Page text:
These managed lanes are priced according to demand, either dynamically or with set schedules, and they let eager drivers choose to pay a toll that can in turn be spent subsidizing buses that now have a congestion-free lane to travel. Best of all, the underlying philosophy is more sound. Pricing current capacity more aggressively to encourage more efficient use holds more promise than constantly trying to build ahead of demand, a folly that even Los Angeles recognizes as impossible.
Marc Littman, a spokesman for the regional Metropolitan Transportation Authority, told the Associated Press that the new HOT lane conversions were the future for southern California. "It's very difficult to build new freeways in the Los Angeles area — we're just built out,” he said. “So the idea is to better manage the freeways that we have, to squeeze more capacity out of them.” Freeways aren’t free, he insisted. You pay with money, or you pay with traffic.
Metro spokesman Rick Jager agreed. He told KTLA, "We don't have the money to build new freeways. We don't have the land to build new freeways, so this is a way that we can better manage what we already have."
In time, maybe the new 405 lane will undergo a similar transformation. Already, Metro is counting it as a transit project, because "potential project alternatives could include light rail, bus rapid transit service on the I-405 carpool lanes with bus-only on and off ramps, peak-hour bus rapid transit-only shoulder lanes, or a transit/toll facility." But in the short-term, of course, the city is focused on the benefits to cars, the alleged improvement in traffic flow and air quality that may come, very temporarily, from having one more lane.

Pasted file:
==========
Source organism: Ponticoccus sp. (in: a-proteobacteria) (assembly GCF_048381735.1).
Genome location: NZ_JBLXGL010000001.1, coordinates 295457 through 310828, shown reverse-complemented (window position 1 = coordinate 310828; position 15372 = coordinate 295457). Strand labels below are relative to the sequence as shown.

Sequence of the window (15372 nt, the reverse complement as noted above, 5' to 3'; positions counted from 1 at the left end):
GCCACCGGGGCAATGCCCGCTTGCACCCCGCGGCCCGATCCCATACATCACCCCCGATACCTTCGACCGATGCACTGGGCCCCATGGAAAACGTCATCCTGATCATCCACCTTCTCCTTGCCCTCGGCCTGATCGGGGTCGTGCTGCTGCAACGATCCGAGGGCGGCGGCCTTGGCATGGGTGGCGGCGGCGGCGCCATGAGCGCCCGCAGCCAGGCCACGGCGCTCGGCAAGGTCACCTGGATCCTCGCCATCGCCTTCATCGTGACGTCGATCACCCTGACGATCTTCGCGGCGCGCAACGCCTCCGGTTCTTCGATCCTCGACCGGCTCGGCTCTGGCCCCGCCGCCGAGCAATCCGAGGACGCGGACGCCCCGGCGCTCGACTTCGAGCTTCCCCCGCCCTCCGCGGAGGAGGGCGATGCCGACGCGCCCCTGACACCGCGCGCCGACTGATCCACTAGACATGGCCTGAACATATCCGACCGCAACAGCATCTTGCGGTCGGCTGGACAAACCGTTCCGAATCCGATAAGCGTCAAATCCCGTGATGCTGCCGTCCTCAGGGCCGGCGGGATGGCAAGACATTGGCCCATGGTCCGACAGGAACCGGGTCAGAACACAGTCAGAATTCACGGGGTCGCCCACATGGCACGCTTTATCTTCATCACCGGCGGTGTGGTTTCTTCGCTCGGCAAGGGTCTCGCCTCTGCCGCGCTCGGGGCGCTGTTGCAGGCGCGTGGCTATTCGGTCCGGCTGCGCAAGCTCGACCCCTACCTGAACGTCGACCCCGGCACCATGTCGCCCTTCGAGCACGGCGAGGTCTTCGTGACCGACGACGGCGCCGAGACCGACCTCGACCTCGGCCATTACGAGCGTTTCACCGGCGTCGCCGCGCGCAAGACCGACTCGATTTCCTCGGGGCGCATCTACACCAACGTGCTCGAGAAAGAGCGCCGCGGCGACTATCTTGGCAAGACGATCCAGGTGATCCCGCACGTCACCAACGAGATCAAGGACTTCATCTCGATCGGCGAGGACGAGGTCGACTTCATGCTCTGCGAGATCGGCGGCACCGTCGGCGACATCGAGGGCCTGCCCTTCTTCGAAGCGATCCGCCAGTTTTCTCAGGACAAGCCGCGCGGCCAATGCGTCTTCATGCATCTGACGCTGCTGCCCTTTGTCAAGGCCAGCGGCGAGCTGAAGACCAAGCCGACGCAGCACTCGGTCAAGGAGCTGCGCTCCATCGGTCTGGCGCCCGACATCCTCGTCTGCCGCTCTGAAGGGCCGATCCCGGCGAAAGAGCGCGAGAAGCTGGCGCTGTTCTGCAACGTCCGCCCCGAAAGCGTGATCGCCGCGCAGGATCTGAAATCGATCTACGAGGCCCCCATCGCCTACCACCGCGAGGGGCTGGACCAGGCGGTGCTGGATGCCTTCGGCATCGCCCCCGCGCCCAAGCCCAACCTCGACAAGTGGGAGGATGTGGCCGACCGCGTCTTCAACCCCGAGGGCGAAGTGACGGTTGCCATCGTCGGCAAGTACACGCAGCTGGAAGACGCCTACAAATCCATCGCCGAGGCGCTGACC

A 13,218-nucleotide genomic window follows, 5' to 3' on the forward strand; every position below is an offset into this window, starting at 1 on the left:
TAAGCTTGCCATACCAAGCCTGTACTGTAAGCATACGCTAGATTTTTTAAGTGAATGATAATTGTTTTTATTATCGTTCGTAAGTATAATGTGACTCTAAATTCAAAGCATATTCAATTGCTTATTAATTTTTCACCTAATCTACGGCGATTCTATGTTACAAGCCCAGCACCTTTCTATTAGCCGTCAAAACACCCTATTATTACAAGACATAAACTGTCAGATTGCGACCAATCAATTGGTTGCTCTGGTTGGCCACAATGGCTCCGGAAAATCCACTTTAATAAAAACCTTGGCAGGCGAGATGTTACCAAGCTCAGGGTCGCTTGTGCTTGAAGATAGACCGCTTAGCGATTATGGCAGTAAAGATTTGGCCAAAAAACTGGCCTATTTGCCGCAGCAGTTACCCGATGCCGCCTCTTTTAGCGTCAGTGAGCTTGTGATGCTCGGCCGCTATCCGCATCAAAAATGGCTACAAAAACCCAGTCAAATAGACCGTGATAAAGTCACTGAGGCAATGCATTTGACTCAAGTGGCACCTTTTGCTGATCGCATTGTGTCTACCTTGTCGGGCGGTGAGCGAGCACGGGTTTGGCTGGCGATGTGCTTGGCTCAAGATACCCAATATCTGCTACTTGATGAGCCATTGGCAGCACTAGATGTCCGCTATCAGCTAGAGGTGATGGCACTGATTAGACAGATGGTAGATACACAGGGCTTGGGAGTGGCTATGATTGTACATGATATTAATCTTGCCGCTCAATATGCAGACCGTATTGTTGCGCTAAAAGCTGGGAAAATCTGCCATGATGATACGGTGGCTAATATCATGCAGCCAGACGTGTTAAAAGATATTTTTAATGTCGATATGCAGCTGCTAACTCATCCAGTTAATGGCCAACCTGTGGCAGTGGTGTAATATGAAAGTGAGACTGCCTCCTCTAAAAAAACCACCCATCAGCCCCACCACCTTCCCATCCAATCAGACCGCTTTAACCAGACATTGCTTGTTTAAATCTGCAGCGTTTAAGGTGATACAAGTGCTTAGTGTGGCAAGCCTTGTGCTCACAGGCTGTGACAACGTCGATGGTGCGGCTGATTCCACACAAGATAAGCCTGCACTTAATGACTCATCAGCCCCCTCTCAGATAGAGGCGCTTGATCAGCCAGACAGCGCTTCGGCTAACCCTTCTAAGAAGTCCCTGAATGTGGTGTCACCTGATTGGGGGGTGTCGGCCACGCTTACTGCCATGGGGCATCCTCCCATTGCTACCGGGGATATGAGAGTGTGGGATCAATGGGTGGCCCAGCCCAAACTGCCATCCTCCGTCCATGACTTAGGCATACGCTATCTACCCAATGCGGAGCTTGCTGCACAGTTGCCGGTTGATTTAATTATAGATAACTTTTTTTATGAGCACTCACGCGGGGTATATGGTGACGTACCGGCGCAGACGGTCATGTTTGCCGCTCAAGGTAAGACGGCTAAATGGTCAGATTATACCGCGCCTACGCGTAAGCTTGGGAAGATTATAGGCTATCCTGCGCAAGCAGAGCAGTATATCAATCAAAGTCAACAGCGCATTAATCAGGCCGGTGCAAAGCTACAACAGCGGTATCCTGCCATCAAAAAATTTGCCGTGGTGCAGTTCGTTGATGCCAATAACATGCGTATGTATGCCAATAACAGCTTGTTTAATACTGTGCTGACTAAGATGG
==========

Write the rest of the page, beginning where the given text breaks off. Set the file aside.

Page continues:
Without "project alternatives" like those mentioned, the widening will probably just mean more cars. But if the lesson being taught elsewhere in the city gets learned, Carmageddon may be the last of a dying breed of highway capacity projects. If we’re lucky, there won’t be a sequel.
TN MOVING STORIES: Amtrak Projects Record Year, Seattle Residents Protest Transit Cuts, and a Look At the New Fulton Transit Center
Wednesday, July 13, 2011
By Kate Hinds
Amtrak projects that it will top 30 million passengers for the first time this year, setting a ridership record for the national passenger rail service. (The Hill)
WNYC took a sneak peek at the construction going on at the Fulton Transit Center and got some fantastic pictures.
Fairfax County (VA) might be on board with the Dulles Metrorail compromise plan floated by DOT head Ray LaHood. (WAMU)